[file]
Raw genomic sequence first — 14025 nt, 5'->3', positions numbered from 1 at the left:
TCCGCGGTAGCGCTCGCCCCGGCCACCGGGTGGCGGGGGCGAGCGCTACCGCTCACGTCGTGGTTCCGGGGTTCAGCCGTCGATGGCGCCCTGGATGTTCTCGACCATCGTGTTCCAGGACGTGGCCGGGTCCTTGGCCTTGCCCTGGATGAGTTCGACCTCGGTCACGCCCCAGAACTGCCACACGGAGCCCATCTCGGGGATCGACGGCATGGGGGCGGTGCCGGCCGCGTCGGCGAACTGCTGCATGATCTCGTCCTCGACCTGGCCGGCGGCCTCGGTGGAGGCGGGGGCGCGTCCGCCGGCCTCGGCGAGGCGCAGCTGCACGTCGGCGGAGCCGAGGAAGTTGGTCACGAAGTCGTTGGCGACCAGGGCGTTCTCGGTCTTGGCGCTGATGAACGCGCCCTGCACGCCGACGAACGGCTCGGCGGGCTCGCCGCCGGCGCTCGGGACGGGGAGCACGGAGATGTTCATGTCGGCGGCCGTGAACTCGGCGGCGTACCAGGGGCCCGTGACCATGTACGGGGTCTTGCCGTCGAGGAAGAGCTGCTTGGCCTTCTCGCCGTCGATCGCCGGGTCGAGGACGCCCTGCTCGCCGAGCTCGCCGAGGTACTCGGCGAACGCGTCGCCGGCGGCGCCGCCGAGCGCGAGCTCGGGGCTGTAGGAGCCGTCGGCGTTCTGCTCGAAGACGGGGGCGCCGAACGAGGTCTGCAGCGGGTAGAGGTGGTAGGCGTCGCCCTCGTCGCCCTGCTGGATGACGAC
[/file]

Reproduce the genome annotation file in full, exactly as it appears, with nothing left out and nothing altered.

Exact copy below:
Raw genomic sequence first — 14025 nt, 5'->3', positions numbered from 1 at the left:
TCCGCGGTAGCGCTCGCCCCGGCCACCGGGTGGCGGGGGCGAGCGCTACCGCTCACGTCGTGGTTCCGGGGTTCAGCCGTCGATGGCGCCCTGGATGTTCTCGACCATCGTGTTCCAGGACGTGGCCGGGTCCTTGGCCTTGCCCTGGATGAGTTCGACCTCGGTCACGCCCCAGAACTGCCACACGGAGCCCATCTCGGGGATCGACGGCATGGGGGCGGTGCCGGCCGCGTCGGCGAACTGCTGCATGATCTCGTCCTCGACCTGGCCGGCGGCCTCGGTGGAGGCGGGGGCGCGTCCGCCGGCCTCGGCGAGGCGCAGCTGCACGTCGGCGGAGCCGAGGAAGTTGGTCACGAAGTCGTTGGCGACCAGGGCGTTCTCGGTCTTGGCGCTGATGAACGCGCCCTGCACGCCGACGAACGGCTCGGCGGGCTCGCCGCCGGCGCTCGGGACGGGGAGCACGGAGATGTTCATGTCGGCGGCCGTGAACTCGGCGGCGTACCAGGGGCCCGTGACCATGTACGGGGTCTTGCCGTCGAGGAAGAGCTGCTTGGCCTTCTCGCCGTCGATCGCCGGGTCGAGGACGCCCTGCTCGCCGAGCTCGCCGAGGTACTCGGCGAACGCGTCGCCGGCGGCGCCGCCGAGCGCGAGCTCGGGGCTGTAGGAGCCGTCGGCGTTCTGCTCGAAGACGGGGGCGCCGAACGAGGTCTGCAGCGGGTAGAGGTGGTAGGCGTCGCCCTCGTCGCCCTGCTGGATGACGAC